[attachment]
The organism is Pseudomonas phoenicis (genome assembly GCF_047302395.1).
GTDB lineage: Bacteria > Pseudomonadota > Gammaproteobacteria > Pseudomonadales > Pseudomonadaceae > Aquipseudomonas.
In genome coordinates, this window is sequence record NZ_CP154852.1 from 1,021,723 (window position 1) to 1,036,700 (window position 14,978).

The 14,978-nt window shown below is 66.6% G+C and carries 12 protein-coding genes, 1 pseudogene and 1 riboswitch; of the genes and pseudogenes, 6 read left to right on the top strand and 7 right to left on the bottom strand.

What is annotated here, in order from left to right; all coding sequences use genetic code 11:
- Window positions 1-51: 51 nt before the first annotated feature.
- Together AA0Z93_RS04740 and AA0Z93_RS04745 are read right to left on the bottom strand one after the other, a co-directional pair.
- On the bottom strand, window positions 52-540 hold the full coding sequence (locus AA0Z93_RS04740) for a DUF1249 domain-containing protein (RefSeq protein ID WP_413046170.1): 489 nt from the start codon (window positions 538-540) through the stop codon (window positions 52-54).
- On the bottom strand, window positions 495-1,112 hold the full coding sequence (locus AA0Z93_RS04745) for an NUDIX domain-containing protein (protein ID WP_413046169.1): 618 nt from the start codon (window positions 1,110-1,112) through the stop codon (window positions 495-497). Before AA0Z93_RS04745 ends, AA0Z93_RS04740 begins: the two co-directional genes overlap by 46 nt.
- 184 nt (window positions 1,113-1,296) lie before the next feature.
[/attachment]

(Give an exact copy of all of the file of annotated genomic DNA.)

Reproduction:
The organism is Pseudomonas phoenicis (genome assembly GCF_047302395.1).
GTDB lineage: Bacteria > Pseudomonadota > Gammaproteobacteria > Pseudomonadales > Pseudomonadaceae > Aquipseudomonas.
In genome coordinates, this window is sequence record NZ_CP154852.1 from 1,021,723 (window position 1) to 1,036,700 (window position 14,978).

The 14,978-nt window shown below is 66.6% G+C and carries 12 protein-coding genes, 1 pseudogene and 1 riboswitch; of the genes and pseudogenes, 6 read left to right on the top strand and 7 right to left on the bottom strand.

What is annotated here, in order from left to right; all coding sequences use genetic code 11:
- Window positions 1-51: 51 nt before the first annotated feature.
- Together AA0Z93_RS04740 and AA0Z93_RS04745 are read right to left on the bottom strand one after the other, a co-directional pair.
- On the bottom strand, window positions 52-540 hold the full coding sequence (locus AA0Z93_RS04740) for a DUF1249 domain-containing protein (RefSeq protein ID WP_413046170.1): 489 nt from the start codon (window positions 538-540) through the stop codon (window positions 52-54).
- On the bottom strand, window positions 495-1,112 hold the full coding sequence (locus AA0Z93_RS04745) for an NUDIX domain-containing protein (protein ID WP_413046169.1): 618 nt from the start codon (window positions 1,110-1,112) through the stop codon (window positions 495-497). Before AA0Z93_RS04745 ends, AA0Z93_RS04740 begins: the two co-directional genes overlap by 46 nt.
- 184 nt (window positions 1,113-1,296) lie before the next feature.